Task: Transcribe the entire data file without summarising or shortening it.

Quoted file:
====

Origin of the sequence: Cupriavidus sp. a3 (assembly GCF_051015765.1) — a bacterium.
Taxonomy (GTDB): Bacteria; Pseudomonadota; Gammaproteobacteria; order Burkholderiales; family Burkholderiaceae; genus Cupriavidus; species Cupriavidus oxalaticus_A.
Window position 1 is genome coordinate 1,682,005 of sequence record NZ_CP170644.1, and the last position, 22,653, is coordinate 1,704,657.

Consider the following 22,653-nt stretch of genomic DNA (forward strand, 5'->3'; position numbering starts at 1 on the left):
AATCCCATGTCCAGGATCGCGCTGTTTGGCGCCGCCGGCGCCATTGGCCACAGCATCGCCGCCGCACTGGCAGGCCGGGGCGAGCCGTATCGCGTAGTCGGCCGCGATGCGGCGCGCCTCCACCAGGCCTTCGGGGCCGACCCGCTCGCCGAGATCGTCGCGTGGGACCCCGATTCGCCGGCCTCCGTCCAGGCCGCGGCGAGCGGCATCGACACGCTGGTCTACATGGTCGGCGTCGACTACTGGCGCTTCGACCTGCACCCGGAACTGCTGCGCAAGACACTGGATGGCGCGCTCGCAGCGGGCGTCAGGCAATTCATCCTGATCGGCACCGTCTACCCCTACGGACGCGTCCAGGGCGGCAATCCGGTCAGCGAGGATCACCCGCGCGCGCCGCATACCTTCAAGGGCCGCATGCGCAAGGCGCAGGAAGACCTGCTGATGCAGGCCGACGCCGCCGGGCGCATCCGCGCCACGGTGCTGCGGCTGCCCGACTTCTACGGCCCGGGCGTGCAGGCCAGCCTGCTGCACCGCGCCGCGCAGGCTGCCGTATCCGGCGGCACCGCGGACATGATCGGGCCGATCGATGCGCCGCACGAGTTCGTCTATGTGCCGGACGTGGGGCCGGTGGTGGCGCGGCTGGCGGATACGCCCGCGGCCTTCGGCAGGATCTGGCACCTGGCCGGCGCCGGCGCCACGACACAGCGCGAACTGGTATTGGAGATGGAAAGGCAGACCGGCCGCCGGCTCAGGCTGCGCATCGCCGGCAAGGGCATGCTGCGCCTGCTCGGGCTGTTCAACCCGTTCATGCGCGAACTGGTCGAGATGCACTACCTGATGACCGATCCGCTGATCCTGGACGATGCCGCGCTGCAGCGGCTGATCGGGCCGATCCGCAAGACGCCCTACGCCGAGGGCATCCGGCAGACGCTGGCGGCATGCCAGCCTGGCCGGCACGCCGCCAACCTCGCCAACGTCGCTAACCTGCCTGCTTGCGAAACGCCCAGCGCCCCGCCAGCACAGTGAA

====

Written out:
Origin of the sequence: Cupriavidus sp. a3 (assembly GCF_051015765.1) — a bacterium.
Taxonomy (GTDB): Bacteria; Pseudomonadota; Gammaproteobacteria; order Burkholderiales; family Burkholderiaceae; genus Cupriavidus; species Cupriavidus oxalaticus_A.
Window position 1 is genome coordinate 1,682,005 of sequence record NZ_CP170644.1, and the last position, 22,653, is coordinate 1,704,657.

Consider the following 22,653-nt stretch of genomic DNA (forward strand, 5'->3'; position numbering starts at 1 on the left):
AATCCCATGTCCAGGATCGCGCTGTTTGGCGCCGCCGGCGCCATTGGCCACAGCATCGCCGCCGCACTGGCAGGCCGGGGCGAGCCGTATCGCGTAGTCGGCCGCGATGCGGCGCGCCTCCACCAGGCCTTCGGGGCCGACCCGCTCGCCGAGATCGTCGCGTGGGACCCCGATTCGCCGGCCTCCGTCCAGGCCGCGGCGAGCGGCATCGACACGCTGGTCTACATGGTCGGCGTCGACTACTGGCGCTTCGACCTGCACCCGGAACTGCTGCGCAAGACACTGGATGGCGCGCTCGCAGCGGGCGTCAGGCAATTCATCCTGATCGGCACCGTCTACCCCTACGGACGCGTCCAGGGCGGCAATCCGGTCAGCGAGGATCACCCGCGCGCGCCGCATACCTTCAAGGGCCGCATGCGCAAGGCGCAGGAAGACCTGCTGATGCAGGCCGACGCCGCCGGGCGCATCCGCGCCACGGTGCTGCGGCTGCCCGACTTCTACGGCCCGGGCGTGCAGGCCAGCCTGCTGCACCGCGCCGCGCAGGCTGCCGTATCCGGCGGCACCGCGGACATGATCGGGCCGATCGATGCGCCGCACGAGTTCGTCTATGTGCCGGACGTGGGGCCGGTGGTGGCGCGGCTGGCGGATACGCCCGCGGCCTTCGGCAGGATCTGGCACCTGGCCGGCGCCGGCGCCACGACACAGCGCGAACTGGTATTGGAGATGGAAAGGCAGACCGGCCGCCGGCTCAGGCTGCGCATCGCCGGCAAGGGCATGCTGCGCCTGCTCGGGCTGTTCAACCCGTTCATGCGCGAACTGGTCGAGATGCACTACCTGATGACCGATCCGCTGATCCTGGACGATGCCGCGCTGCAGCGGCTGATCGGGCCGATCCGCAAGACGCCCTACGCCGAGGGCATCCGGCAGACGCTGGCGGCATGCCAGCCTGGCCGGCACGCCGCCAACCTCGCCAACGTCGCTAACCTGCCTGCTTGCGAAACGCCCAGCGCCCCGCCAGCACAGTGAA